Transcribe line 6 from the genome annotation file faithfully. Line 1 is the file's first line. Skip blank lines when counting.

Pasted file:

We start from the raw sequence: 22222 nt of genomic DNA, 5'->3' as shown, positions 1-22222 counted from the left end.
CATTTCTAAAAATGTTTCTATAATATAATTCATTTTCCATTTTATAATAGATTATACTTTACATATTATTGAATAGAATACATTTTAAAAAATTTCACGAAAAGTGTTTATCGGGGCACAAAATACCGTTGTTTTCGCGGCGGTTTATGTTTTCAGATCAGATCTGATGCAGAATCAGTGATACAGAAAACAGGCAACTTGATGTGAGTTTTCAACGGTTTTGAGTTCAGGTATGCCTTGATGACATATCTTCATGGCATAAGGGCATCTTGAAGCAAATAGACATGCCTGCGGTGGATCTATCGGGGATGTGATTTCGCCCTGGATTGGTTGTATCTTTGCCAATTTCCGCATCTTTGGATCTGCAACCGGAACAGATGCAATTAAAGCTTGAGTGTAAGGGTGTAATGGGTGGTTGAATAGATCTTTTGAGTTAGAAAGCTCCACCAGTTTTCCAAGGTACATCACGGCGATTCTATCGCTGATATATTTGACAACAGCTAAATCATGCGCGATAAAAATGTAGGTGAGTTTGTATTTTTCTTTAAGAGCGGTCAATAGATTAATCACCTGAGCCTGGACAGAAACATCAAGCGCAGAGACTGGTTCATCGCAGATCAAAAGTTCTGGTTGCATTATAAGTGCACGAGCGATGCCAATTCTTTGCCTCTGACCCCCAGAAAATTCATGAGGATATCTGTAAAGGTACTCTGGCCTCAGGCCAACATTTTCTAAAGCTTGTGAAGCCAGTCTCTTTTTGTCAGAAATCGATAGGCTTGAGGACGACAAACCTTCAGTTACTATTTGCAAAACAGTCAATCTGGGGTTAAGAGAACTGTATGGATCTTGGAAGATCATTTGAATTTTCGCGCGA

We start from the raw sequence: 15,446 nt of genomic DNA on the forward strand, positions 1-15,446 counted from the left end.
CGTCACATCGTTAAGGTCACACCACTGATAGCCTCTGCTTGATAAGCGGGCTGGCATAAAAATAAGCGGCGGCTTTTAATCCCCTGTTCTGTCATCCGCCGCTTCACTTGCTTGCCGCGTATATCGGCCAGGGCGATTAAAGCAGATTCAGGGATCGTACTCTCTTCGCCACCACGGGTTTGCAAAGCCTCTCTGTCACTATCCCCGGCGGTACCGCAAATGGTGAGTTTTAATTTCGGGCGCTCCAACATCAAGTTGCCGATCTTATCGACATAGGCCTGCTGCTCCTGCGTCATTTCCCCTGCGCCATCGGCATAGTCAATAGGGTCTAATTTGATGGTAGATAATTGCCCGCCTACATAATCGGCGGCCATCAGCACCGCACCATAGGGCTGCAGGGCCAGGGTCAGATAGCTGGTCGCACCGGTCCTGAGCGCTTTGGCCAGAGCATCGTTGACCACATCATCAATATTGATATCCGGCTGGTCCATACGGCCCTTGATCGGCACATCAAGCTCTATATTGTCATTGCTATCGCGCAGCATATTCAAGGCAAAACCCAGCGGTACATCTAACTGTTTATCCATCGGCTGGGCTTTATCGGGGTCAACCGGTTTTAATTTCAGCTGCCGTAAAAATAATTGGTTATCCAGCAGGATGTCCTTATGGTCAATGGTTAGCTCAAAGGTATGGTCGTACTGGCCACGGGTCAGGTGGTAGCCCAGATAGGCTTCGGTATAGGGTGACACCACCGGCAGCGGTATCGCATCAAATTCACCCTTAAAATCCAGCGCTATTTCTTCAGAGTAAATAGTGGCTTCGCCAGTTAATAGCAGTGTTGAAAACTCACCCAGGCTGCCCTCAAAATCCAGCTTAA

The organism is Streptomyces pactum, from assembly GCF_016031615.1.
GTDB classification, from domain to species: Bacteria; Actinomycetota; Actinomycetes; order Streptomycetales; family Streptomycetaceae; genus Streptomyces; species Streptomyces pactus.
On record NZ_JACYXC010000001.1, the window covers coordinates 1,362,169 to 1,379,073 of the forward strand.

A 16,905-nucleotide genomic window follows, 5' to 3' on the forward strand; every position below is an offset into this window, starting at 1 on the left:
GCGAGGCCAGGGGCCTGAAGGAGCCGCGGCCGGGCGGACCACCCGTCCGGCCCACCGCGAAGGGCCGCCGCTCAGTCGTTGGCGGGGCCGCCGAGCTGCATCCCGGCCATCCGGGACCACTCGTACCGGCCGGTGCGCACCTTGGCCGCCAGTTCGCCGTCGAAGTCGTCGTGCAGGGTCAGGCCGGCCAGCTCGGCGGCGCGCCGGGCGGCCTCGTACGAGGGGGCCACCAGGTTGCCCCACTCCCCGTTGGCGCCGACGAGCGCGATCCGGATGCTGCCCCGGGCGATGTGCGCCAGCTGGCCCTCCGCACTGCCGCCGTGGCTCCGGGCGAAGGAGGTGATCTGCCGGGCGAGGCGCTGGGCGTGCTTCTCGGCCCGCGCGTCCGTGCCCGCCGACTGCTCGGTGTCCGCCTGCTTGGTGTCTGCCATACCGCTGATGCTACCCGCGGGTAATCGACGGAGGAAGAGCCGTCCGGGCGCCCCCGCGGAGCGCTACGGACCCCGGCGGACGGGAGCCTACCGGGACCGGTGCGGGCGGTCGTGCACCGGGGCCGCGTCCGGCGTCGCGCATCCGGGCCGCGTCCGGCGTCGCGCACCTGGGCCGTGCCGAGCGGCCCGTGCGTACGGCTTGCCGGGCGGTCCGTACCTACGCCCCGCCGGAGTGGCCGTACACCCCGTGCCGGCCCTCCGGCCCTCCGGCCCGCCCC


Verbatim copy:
GTDB classification, from domain to species: Bacteria; Actinomycetota; Actinomycetes; order Streptomycetales; family Streptomycetaceae; genus Streptomyces; species Streptomyces pactus.